“A wedding is for daughters and fathers. The mothers all dress up, trying to look like young women. However, a wedding is for a father and daughter. They stop being married to each other on that day.” — Sarah Ruhl
How do we go about choosing our relationships and more importantly, how much choice is actually involved. Some might say that we all have certain qualities that we desire in members of the opposite sex and based on those we decide on the person who is right for us. However, is it that simple?
Sigmund Freud, the father of modern psychology, believed that our mothers and fathers have a lot to do with the people we are attracted to when we become adults. In addition, numerous studies have shown that we do have a tendency to choose mates who either resemble or in some way remind of us our parents.
Of course, this is not always the case, and no one is suggesting that every girl can draw a straight line from her father to her husband.
Nevertheless, it is difficult to dispute the influence of our parents in our adult relationship choices.
Imagine a young girl who was pampered by her father from the time she was born. Not only was she pampered and her every whim was indulged. This father made his daughter feel incredibly special and incredibly loved.
All things being equal there is a very good chance that this girl will grow up with a very good sense of self-worth and high self-esteem. This father/daughter relationship will become her model for all future relationships with members of the opposite sex.
According to this theory, when a girl becomes a woman she will likely choose men who will compliment her, indulge her, pamper her, and treat her with dignity and respect, just as Dad did. Furthermore, it is unlikely that she would have any interest in bad boys, cads, or abusive men.
However, what if she did NOT have a positive experience with her father. Let’s say that Dad did not pay much attention to his little girl. Perhaps he was critical, mean, or even out-and-out abusive. The result would very likely be a girl with low self-esteem and low feelings of low self-worth.
After all, if the first man in her life, her father, did not treat her with love and kindness why would she believe otherwise about herself? Furthermore, why would she expect to be treated with kindness and respect from any other man?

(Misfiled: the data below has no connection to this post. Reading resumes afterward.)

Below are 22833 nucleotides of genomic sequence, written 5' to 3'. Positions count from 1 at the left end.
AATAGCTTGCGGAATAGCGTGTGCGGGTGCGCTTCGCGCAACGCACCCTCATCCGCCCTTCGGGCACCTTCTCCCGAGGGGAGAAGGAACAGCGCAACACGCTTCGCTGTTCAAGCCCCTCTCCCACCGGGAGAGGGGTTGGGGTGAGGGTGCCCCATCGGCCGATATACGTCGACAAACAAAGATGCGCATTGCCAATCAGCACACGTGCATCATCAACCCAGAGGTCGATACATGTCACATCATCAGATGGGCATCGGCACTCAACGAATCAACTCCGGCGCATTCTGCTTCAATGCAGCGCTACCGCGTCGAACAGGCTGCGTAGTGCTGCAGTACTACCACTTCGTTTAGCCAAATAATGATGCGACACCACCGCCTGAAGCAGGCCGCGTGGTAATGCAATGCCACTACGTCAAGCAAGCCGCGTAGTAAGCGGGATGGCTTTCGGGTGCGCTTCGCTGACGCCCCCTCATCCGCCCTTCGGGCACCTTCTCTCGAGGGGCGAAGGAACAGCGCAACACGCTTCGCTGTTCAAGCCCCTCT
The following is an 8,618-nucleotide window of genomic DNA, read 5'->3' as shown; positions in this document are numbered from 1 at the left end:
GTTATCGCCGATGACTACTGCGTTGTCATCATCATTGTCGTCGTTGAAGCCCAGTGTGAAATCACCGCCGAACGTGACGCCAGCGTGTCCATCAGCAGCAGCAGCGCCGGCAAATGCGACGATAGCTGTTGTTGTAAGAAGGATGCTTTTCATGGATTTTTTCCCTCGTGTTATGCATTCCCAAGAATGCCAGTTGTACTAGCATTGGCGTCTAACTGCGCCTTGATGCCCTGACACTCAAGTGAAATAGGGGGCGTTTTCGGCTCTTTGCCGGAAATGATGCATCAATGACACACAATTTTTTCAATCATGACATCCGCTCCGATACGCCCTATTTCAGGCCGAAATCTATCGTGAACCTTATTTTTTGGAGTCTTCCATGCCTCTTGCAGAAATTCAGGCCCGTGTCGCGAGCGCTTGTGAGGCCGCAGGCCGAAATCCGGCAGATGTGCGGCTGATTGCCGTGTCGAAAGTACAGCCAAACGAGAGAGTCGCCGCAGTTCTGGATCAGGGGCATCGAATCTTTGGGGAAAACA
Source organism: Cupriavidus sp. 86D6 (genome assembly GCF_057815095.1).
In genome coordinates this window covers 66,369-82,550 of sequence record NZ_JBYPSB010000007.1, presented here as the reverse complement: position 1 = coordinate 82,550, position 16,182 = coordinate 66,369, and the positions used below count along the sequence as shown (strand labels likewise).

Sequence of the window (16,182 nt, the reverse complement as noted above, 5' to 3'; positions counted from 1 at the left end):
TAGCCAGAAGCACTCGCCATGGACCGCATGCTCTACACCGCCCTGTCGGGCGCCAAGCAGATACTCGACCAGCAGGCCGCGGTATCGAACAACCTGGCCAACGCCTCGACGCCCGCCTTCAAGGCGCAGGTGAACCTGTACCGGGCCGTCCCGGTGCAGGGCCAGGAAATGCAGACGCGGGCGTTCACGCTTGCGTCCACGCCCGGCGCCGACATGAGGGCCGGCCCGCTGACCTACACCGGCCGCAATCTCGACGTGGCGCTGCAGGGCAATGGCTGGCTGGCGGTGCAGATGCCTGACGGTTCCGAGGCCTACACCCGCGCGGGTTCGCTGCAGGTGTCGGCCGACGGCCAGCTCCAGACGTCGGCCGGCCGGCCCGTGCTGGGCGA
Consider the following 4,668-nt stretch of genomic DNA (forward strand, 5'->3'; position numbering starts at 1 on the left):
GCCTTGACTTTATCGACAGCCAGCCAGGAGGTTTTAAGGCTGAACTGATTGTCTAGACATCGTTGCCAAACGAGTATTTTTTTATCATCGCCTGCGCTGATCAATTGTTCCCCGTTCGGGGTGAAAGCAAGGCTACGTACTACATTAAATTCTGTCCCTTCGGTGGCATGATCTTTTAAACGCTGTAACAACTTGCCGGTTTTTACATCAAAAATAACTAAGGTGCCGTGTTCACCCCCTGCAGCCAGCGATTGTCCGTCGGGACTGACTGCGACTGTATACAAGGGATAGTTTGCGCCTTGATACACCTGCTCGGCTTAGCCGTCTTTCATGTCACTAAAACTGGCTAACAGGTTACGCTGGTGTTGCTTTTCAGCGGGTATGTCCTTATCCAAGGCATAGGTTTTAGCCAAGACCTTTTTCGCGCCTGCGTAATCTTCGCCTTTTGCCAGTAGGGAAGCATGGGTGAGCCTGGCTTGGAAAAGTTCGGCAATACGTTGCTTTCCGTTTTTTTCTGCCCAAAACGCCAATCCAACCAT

Of course, the same things hold true for young boys and their relationships with their mothers.
Therefore, it would certainly seem that metaphorically girls do marry their fathers. When it comes to romantic relationships we are all powerfully drawn to “the familiar,” and what could be more familiar for a woman than that initial father-daughter relationship.
However, familiarity is not the only explanation. We also learn our sense of “deserve” from our early relationships with our parents. A girl’s father consciously and subconsciously teaches her how she deserves to be treated by how he treats her and how he treats her mother.
If Dad treated the women in his life with gentleness, love, and respect than that is what she will look for in a man. However, if a girl was mistreated by her father and saw her mother mistreated as well, then her sense of deserve will be diminished and as a woman she will likely pass on nice guys and opt for less desirable men.
This all sounds pretty depressing and hopeless particularly for those women who did not have a nurturing loving father. So does this mean that these girls-women are doomed to spend the rest of her life with cads and bad boys? Certainly not, as human beings, we also have free will, and as difficult as it may be to break these long-standing patterns of attraction, it is not impossible.
The first step is simply recognizing that this dynamic exists. However, as in all things insight into a problem alone is never enough. After that, we need courage and desire. The courage to elevate our self-esteem and feelings of self-worth and the desire to want more than we have now.